In a melancholy yet defiant open letter, from one revolutionary to another, Mehdi Karroubi pleaded over the weekend to be put on trial in Iran. His dissent could no longer be silenced, he wrote in his letter to President Hassan Rouhani, a former colleague, and he declared, “We must stand up against the idea of a regime with one single voice, made so through monopolizing an unaccountable power.”
Karroubi has long been one of the Islamic Republic’s leading politicians. He fits the profile—a cleric who earned his bona fides, in the seventies, in the Shah’s jails. He was arrested nine times. Karroubi’s wife, Fatemeh, has recounted taking their son Taghi to prison when he was six months old so that Karroubi could see him for the first time. After the 1979 revolution, Karroubi served for eight years, in the late eighties and early nineties, as speaker of Iran’s Parliament, and again from 2000 to 2004. He twice ran for President, in 2005 and 2009, passing the rigorous vetting by the twelve-man Guardian Council, which assesses candidates and legislation for compliance with Islam. (By then an adult, Taghi helped manage his father’s campaign.) He lost both times to the hard-liner Mahmoud Ahmadinejad, amid accusations of fraud. Karroubi is sixty-eight now; his beard is as snow-white as his turban. He is a passionate speaker, and photographers like to capture the way his thick eyebrows arch, for emphasis, above his rimless glasses.
For the past five years, however, Karroubi has been under house arrest. His offense was daring to challenge the validity of the 2009 election. The official results stated that Ahmadinejad had won with more than sixty per cent of the vote in a four-man race. (The tallies of almost forty million
handwritten ballots were announced within only a few hours, and there were more than six hundred complaints
of irregularities.) According to the official tally, former Prime Minister Mir-Hossein Mousavi came in second, Karroubi third, and a former Revolutionary Guard commander fourth. Millions took to the streets to complain of voter fraud—the largest public protests since the 1979 revolution. The Green Movement raged on sporadically for more than six months; political tensions lingered long afterward. In 2011, Karroubi and Mousavi were put under house arrest and branded “seditionists.” Neither has ever been formally charged.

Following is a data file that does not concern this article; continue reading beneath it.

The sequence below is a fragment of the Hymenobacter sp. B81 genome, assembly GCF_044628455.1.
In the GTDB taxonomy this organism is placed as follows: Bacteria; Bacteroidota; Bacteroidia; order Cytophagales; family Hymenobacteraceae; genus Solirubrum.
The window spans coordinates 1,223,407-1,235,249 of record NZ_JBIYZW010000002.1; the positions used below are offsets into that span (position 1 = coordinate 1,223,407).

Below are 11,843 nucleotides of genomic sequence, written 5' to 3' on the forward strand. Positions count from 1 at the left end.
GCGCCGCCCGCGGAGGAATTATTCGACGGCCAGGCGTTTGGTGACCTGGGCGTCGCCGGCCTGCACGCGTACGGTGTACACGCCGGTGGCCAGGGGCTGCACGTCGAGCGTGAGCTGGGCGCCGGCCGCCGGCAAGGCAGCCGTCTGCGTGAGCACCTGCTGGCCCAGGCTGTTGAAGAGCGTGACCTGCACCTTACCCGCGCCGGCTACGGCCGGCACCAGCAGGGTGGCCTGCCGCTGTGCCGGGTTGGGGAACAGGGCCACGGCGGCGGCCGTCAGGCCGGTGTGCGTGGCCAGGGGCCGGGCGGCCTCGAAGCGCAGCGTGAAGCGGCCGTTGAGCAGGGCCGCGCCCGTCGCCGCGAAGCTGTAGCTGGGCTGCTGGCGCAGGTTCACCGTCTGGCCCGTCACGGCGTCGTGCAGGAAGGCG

“I am not asking you to lift my house arrest, nor do I believe that it is in your power to do so,” Karroubi wrote in his letter to President Rouhani, which was smuggled from his home and verified by his family. Instead, he went on, “I want you to ask the despotic regime to grant me a public trial based on Article 168 of the Constitution, even if the court is constructed the way that the potentates want. With the help of God and my lawyer, we will hear the indictment and we will present our evidence to the public about the fraudulent  Presidential election, the rigging of the  Presidential election and what happened to the children of this country in legal and illegal detention centers. The outcome of this trial will show which side in the  election dispute has turned its back on the revolution.”
Karroubi accused Iran’s pernicious deep state—including the Revolutionary Guards, the paramilitary Basij, and the Intelligence Ministry—of “trampling” on human rights. Government officials had squandered seven hundred billion dollars in revenues, transferred billions to accounts in Dubai and Turkey, and “pushed the country to the edge of a precipice while the people were impoverished and helpless,” he wrote. The Guardian Council had become “a tool” that “defames respectable people and violates people’s rights to ensure that one tendency wins and others are eliminated."